Hubblecast 93: Telescope TeamworkOn October 17, 2019 by Raul Dinwiddie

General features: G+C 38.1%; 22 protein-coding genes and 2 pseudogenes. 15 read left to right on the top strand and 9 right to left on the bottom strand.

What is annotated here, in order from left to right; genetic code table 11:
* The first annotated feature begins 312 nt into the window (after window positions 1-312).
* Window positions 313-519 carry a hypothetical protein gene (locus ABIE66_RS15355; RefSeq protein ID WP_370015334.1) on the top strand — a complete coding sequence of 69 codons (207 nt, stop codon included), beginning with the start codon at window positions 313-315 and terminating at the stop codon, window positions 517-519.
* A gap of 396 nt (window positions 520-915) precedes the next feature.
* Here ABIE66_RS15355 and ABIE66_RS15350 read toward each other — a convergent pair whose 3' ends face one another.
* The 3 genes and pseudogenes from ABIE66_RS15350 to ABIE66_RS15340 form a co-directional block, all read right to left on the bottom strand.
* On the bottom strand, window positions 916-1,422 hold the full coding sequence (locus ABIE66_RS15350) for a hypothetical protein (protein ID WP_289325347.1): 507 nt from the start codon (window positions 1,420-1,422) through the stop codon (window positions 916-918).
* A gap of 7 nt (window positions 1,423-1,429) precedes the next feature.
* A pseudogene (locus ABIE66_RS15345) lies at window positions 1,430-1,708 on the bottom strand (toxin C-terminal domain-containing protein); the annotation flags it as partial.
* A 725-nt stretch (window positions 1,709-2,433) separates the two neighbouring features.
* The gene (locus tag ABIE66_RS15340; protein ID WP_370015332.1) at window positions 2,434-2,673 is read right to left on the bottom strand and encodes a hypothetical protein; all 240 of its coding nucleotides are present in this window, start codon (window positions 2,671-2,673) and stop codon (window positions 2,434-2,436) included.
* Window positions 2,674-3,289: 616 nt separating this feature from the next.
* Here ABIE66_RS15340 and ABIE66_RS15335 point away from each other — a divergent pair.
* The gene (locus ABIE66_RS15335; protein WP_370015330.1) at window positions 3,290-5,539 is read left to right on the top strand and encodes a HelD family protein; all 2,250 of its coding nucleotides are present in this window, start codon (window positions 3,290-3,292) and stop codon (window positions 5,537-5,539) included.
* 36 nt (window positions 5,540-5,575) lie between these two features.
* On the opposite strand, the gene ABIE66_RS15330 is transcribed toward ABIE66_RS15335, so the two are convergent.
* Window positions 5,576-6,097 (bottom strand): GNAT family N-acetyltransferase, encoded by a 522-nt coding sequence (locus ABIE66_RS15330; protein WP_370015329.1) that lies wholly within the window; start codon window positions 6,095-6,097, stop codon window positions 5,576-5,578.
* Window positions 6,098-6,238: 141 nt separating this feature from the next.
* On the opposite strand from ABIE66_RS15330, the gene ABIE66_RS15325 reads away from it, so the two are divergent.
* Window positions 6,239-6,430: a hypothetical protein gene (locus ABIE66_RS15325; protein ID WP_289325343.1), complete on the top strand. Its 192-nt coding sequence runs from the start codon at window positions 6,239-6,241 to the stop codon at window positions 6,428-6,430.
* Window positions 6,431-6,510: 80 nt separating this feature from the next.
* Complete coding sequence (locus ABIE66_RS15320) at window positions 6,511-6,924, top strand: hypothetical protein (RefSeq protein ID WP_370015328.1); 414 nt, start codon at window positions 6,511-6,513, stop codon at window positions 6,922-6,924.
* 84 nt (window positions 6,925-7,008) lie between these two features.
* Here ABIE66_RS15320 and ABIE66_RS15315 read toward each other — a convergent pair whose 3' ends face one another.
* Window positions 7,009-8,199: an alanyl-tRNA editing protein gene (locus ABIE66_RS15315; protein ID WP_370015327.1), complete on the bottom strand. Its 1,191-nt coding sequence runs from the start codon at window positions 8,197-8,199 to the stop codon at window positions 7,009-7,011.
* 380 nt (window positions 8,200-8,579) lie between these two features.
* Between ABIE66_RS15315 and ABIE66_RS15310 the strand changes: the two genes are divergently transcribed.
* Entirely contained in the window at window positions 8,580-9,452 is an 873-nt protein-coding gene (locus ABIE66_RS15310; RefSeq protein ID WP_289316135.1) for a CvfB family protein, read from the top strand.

The Universe reveals itself in a multitude of colours. Even though Hubble can see a large part of the electromagnetic spectrum from the ultraviolet to the near-infrared it still cannot see the whole cosmic kaleidoscope. So astronomers need different kinds of telescopes, both in space and on the ground, to fully unveil the mysteries of the Universe . . . . . . and Hubble plays a key role in this essential telescope teamwork. The Universe looks very different in the light of different wavelengths, and many scientific questions can only be answered by studying objects in specific parts of the spectrum. Modern telescopes are often built to study a very specific wavelength range a small part of the electromagnetic spectrum in which they are the experts. With the current state of technology, no telescope, not even Hubble, can see all wavelengths. Only by using data obtained with different telescopes can astronomers study the Universe in maximum detail. The history of galaxy formation and the chemical structure of galaxies are just two of the many astronomical puzzles that scientists would like to solve. Progress towards answers is only possible by mapping the emission coming from all the different players: stars, dust and gas. Each one leaves its signature in different wavelengths. For instance, the same portion of space studied by Hubble can be observed by the instrumentation aboard the Chandra X-ray space observatory. Hubble and Chandra have teamed up many times in the past. An example is this image of the spiral galaxy ESO 137-001. Thanks to Hubble’s contribution, the stars and nebulae in the galaxy are made visible. Chandra, on the other hand, can show up the hot gas streams, as they are only visible in the X-ray part of the spectrum. But Hubble is not only working together with other space telescopes; it also cooperates with ground-based ones — and while telescopes in orbit have the advantage of being immune to atmospheric turbulence, instrumentation on the ground can be continuously updated and often show a bigger field of view. A good example is ESO’s Very Large Telescope on Cerro Paranal, in the Chilean Atacama desert. The galaxy cluster Abell 2744 — nicknamed Pandora’s Cluster — was observed with these two very different eyes. The combined data showed that Pandora’s Cluster is in fact not one cluster, but the result of a pile-up of at least four separate galaxy clusters. Many requests for telescope time are to follow up studies of targets investigated previously: in 2015 astronomers combined older Hubble data with new observations from ESO’s Very Large Telescope. The latter had just been used to discover some previously unknown structures within the dusty disc surrounding the nearby young star AU Microscopii. Only on comparison with earlier Hubble images of the same object, was it discovered that the features on the disc had changed over time. It turned out that those ripples are actually moving — and very fast — a sign of something truly unusual going on, and still today an unsolved mystery. In the last twenty years the hunt for exoplanets has become a crucial and very prolific field of study in astronomy; a field in which almost all telescopes try to make their mark. For this hunt Hubble teamed up with the Spitzer infrared space telescope. Together they produced the largest comparative study ever of ten hot Jupiter-sized exoplanets. The multiple observations of their atmospheres allowed astronomers to extract the signatures of various elements and molecules — including water — and to distinguish between cloudy and cloud-free exoplanets. Sometimes, more than two telescopes have to work together to achieve a common goal. To witness the earliest stages of a massive galaxy forming in the young Universe, astronomers used the power of four large telescopes: Hubble, Spitzer, ESA’s Herschel Space Observatory and the Keck Observatory in Hawaii. Together the four telescopes observed the early growth of a galactic giant as it appeared eleven billion years ago, just three billion years after the Big Bang. The next big partner of Hubble will be the forthcoming NASA/ESA/CSA James Webb Space Telescope. It is scheduled for launch in 2018. While Hubble can see ultraviolet, visible, and some infrared light, James Webb is specialised for the infrared. With this capability it will be the perfect complement to Hubble. Together they will write another chapter in the story of successful telescope teamwork.